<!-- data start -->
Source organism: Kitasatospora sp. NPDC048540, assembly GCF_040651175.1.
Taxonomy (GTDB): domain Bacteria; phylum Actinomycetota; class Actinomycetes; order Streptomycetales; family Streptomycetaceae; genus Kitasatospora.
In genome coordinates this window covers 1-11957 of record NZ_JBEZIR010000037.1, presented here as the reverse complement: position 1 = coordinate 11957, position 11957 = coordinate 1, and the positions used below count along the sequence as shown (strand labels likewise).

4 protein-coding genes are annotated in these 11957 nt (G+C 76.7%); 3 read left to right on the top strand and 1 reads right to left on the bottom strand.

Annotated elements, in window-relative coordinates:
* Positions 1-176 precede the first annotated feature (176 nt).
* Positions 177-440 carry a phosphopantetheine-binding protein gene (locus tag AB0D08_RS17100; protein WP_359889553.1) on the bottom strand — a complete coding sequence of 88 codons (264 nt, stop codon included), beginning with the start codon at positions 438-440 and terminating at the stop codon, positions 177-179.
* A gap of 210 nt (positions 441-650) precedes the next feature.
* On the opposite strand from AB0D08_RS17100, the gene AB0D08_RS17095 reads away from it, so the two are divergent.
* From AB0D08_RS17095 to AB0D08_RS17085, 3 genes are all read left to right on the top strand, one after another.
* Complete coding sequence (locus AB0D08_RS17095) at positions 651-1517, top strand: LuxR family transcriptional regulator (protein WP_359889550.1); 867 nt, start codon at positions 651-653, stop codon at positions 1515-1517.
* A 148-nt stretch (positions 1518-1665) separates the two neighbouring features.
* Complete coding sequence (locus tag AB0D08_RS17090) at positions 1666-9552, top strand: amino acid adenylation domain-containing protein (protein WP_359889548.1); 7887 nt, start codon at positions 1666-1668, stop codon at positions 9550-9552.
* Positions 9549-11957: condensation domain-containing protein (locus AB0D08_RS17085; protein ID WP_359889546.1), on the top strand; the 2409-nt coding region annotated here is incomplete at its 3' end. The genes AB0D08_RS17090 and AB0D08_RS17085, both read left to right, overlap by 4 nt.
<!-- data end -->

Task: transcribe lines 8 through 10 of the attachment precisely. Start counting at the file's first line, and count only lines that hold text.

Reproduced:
* A gap of 210 nt (positions 441-650) precedes the next feature.
* On the opposite strand from AB0D08_RS17100, the gene AB0D08_RS17095 reads away from it, so the two are divergent.
* From AB0D08_RS17095 to AB0D08_RS17085, 3 genes are all read left to right on the top strand, one after another.